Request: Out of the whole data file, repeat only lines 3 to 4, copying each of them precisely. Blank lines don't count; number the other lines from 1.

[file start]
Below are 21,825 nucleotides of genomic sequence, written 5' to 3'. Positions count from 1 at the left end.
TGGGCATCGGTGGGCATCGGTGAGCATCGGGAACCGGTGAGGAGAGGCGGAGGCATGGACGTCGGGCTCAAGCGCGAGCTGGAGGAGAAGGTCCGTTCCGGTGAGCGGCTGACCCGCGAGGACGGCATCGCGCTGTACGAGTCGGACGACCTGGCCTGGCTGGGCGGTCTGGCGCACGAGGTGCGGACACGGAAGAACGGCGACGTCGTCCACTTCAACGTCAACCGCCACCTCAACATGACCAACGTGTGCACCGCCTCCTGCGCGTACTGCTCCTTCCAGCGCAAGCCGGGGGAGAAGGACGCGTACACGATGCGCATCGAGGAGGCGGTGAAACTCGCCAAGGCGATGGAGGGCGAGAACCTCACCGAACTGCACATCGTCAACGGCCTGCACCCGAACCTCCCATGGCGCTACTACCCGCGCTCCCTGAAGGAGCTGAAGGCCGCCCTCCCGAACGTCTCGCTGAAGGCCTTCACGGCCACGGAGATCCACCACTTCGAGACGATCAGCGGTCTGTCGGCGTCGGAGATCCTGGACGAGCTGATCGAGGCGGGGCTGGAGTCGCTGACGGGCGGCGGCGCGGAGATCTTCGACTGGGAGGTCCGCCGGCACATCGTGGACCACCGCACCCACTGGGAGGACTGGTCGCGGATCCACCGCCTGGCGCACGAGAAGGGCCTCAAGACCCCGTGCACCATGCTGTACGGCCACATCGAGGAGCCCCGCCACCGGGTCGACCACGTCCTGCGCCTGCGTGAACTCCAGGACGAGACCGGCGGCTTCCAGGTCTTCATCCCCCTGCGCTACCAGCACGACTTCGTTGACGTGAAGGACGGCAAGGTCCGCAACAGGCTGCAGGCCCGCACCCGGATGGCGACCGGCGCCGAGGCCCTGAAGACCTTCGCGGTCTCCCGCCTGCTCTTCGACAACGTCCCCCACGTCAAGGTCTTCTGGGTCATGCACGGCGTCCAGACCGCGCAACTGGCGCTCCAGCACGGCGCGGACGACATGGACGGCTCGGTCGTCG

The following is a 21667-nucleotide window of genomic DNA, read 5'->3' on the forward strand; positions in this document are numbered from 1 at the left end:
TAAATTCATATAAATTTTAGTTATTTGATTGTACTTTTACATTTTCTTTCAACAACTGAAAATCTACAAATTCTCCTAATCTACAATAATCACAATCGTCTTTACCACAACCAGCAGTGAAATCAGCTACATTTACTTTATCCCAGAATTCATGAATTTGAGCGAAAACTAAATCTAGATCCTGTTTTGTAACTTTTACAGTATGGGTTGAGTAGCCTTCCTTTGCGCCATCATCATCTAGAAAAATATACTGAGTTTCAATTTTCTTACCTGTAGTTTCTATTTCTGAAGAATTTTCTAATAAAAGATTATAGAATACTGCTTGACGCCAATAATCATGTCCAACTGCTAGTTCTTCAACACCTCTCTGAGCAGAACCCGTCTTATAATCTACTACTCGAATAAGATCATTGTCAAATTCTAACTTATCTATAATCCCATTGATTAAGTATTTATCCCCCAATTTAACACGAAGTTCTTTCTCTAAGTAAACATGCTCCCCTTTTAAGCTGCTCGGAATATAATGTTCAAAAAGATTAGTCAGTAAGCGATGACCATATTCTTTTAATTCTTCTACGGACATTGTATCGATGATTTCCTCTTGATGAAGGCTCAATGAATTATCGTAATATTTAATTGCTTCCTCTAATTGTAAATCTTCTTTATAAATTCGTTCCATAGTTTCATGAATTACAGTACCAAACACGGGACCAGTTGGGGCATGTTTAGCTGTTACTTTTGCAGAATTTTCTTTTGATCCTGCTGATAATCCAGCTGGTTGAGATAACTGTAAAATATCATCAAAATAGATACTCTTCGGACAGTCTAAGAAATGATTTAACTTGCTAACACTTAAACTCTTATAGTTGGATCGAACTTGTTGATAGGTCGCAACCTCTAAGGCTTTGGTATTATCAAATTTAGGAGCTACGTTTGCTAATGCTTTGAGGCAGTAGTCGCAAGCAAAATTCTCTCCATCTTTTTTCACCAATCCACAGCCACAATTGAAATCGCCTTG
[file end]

The following is a 21667-nucleotide window of genomic DNA, read 5'->3' on the forward strand; positions in this document are numbered from 1 at the left end:
TAAATTCATATAAATTTTAGTTATTTGATTGTACTTTTACATTTTCTTTCAACAACTGAAAATCTACAAATTCTCCTAATCTACAATAATCACAATCGTCTTTACCACAACCAGCAGTGAAATCAGCTACATTTACTTTATCCCAGAATTCATGAATTTGAGCGAAAACTAAATCTAGATCCTGTTTTGTAACTTTTACAGTATGGGTTGAGTAGCCTTCCTTTGCGCCATCATCATCTAGAAAAATATACTGAGTTTCAATTTTCTTACCTGTAGTTTCTATTTCTGAAGAATTTTCTAATAAAAGATTATAGAATACTGCTTGACGCCAATAATCATGTCCAACTGCTAGTTCTTCAACACCTCTCTGAGCAGAACCCGTCTTATAATCTACTACTCGAATAAGATCATTGTCAAATTCTAACTTATCTATAATCCCATTGATTAAGTATTTATCCCCCAATTTAACACGAAGTTCTTTCTCTAAGTAAACATGCTCCCCTTTTAAGCTGCTCGGAATATAATGTTCAAAAAGATTAGTCAGTAAGCGATGACCATATTCTTTTAATTCTTCTACGGACATTGTATCGATGATTTCCTCTTGATGAAGGCTCAATGAATTATCGTAATATTTAATTGCTTCCTCTAATTGTAAATCTTCTTTATAAATTCGTTCCATAGTTTCATGAATTACAGTACCAAACACGGGACCAGTTGGGGCATGTTTAGCTGTTACTTTTGCAGAATTTTCTTTTGATCCTGCTGATAATCCAGCTGGTTGAGATAACTGTAAAATATCATCAAAATAGATACTCTTCGGACAGTCTAAGAAATGATTTAACTTGCTAACACTTAAACTCTTATAGTTGGATCGAACTTGTTGATAGGTCGCAACCTCTAAGGCTTTGGTATTATCAAATTTAGGAGCTACGTTTGCTAATGCTTTGAGGCAGTAGTCGCAAGCAAAATTCTCTCCATCTTTTTTCACCAATCCACAGCCACAATTGAAATCGCCTTG